Another condition in the draft guidance is that each repackaged drug product is accompanied by a copy of the prescribing information that accompanied the original drug product that was repackaged.

We estimate that annually a total of approximately 10 outsourcing facilities (“Number of Respondents” in table 1, row 1) will each design, test, and produce approximately 10 different labels (“Frequency per Disclosure” in table 1, row 1) for a total of 100 labels that include the information set forth in section III.A.11 of the draft guidance (including directions for use) (“Total Disclosures” in table 1, row 1). We also estimate that designing, testing, and producing each label will take approximately 0.5 hours for each repackaged drug product (“Hours per Disclosure” in table 1, row 1). The provision to add the statement http://www.fda.gov/​medwatch and 1-800-FDA-1088 is not included in this burden estimate because it is not considered a collection of information under the PRA because the information is “originally supplied by the Federal Government to the recipient for the purpose of disclosure to the public” (5 CFR 1320.3(c)(2)).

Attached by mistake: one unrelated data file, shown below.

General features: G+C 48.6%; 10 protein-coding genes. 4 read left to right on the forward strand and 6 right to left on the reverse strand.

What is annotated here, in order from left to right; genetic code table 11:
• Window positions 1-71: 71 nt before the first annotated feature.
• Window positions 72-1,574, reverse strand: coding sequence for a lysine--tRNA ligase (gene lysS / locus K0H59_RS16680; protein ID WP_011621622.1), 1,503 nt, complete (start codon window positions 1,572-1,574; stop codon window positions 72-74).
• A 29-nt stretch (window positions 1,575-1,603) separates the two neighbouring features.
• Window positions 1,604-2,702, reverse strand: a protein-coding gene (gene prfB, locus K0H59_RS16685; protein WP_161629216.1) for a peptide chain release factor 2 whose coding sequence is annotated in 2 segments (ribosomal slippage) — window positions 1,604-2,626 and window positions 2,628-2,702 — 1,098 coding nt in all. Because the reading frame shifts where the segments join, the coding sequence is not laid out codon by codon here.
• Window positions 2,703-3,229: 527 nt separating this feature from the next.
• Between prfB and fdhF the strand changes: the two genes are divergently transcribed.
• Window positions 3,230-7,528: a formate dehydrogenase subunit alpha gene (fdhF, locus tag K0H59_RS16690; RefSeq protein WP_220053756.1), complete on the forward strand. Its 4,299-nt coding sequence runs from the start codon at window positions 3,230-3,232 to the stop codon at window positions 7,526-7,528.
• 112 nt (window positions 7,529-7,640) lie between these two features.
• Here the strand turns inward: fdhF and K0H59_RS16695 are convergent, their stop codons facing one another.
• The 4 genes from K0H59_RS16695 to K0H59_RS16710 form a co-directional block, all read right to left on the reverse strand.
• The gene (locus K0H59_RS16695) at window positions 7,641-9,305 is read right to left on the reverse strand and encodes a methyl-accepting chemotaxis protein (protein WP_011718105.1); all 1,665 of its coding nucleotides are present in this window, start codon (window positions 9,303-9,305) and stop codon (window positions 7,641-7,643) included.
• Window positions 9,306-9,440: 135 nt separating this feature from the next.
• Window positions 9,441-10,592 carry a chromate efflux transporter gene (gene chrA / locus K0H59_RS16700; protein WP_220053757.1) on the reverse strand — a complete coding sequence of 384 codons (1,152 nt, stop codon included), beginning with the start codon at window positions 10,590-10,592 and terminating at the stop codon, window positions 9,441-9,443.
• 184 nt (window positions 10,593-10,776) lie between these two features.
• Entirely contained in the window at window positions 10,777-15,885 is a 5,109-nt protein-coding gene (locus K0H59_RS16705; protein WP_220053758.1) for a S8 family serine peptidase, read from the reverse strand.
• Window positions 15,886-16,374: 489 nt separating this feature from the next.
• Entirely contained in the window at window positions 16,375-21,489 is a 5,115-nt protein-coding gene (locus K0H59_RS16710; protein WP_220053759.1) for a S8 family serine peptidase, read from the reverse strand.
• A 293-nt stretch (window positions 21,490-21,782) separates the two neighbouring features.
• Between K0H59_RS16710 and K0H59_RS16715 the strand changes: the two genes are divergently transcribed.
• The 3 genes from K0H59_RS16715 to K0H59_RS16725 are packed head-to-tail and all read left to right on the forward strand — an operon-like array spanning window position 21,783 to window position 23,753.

We also estimate that annually a total of approximately 10 outsourcing facilities (“Number of Respondents” in table 1, row 2) will each produce a copy of prescribing information as set forth in section III.A.11 of the draft guidance for approximately 10 repackaged drug products (“Frequency per Disclosure” in table 1, row 1) for a total of 100 disclosures (“total disclosures” in table 1, row 2). We also estimate that providing prescribing information labeling will take approximately 1 hour for each repackaged drug product (“Hours per Disclosure” in table 1, row 2). The provision to add http://www.fda.gov/​medwatch and 1-800-FDA-1088 is not included in this burden estimate because it is not considered a collection of information under the PRA because the information is “originally supplied by the Federal Government to the recipient for the purpose of disclosure to the public” (5 CFR 1320.3(c)(2)).